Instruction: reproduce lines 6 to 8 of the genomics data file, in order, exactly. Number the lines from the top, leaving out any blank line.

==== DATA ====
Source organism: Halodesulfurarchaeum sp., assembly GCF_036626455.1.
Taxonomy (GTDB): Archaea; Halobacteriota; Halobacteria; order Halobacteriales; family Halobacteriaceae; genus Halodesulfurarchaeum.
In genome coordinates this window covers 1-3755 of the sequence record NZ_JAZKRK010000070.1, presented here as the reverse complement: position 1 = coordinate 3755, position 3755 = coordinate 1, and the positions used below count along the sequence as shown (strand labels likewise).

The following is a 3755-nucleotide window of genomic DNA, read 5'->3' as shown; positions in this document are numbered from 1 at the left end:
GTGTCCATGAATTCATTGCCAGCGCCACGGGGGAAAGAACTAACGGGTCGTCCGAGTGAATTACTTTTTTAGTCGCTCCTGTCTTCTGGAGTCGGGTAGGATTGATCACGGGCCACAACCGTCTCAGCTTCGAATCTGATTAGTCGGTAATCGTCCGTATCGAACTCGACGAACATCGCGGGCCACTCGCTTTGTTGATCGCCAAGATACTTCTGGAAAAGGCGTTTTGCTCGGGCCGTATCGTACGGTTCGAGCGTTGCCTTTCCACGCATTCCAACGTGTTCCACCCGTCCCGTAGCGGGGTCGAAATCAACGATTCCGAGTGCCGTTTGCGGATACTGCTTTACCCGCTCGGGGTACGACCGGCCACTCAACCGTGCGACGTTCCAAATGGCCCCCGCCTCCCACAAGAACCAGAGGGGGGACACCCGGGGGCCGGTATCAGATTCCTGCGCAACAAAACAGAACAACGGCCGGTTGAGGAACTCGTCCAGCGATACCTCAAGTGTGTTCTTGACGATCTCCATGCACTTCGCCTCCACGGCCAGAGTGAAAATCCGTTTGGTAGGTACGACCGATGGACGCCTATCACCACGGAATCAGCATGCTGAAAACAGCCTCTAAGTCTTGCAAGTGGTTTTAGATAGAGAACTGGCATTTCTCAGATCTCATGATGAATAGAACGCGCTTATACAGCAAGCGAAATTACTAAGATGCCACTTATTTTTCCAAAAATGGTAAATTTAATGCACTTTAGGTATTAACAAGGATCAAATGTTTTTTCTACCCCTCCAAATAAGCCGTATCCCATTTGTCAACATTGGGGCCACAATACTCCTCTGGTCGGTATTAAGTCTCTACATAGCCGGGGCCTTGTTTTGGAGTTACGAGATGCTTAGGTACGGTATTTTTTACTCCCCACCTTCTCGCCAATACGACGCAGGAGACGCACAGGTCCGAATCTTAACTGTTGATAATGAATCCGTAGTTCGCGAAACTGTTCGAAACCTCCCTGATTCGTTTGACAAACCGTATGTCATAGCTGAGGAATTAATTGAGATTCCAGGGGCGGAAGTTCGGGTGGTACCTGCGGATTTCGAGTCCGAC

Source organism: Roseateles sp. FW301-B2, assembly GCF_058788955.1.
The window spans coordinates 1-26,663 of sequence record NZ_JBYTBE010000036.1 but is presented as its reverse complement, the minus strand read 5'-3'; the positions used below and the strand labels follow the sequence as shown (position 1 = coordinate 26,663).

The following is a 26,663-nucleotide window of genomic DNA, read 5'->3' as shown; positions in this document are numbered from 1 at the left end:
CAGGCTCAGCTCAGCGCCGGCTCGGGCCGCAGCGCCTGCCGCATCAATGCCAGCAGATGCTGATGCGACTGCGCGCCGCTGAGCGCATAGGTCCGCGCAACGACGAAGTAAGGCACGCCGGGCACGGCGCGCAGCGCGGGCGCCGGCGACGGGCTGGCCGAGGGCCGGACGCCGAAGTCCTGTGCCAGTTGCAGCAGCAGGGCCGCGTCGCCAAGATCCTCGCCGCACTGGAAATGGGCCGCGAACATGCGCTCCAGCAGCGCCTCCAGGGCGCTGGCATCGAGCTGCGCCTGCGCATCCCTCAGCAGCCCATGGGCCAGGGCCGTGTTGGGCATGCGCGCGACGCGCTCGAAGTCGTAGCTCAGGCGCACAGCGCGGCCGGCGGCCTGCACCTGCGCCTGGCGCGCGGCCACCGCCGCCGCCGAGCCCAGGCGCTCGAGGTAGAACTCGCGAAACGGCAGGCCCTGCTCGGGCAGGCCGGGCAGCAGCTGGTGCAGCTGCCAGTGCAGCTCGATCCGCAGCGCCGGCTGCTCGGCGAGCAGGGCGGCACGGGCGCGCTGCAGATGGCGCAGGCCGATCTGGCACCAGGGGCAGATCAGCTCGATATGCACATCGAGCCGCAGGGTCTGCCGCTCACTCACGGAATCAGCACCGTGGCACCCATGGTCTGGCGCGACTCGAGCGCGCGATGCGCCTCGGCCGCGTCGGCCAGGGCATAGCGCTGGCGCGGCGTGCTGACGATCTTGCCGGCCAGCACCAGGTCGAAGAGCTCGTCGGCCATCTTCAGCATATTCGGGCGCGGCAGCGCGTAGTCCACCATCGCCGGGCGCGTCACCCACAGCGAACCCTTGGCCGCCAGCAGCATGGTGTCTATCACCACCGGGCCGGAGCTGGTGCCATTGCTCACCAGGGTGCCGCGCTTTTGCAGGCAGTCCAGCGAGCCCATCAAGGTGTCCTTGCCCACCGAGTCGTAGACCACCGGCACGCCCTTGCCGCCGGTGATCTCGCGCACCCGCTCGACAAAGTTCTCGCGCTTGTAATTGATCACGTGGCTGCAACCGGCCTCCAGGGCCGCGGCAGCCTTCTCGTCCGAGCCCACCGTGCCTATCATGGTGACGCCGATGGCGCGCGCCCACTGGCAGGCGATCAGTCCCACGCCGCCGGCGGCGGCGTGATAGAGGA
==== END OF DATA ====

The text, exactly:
Source organism: Roseateles sp. FW301-B2, assembly GCF_058788955.1.
The window spans coordinates 1-26,663 of sequence record NZ_JBYTBE010000036.1 but is presented as its reverse complement, the minus strand read 5'-3'; the positions used below and the strand labels follow the sequence as shown (position 1 = coordinate 26,663).

The following is a 26,663-nucleotide window of genomic DNA, read 5'->3' as shown; positions in this document are numbered from 1 at the left end: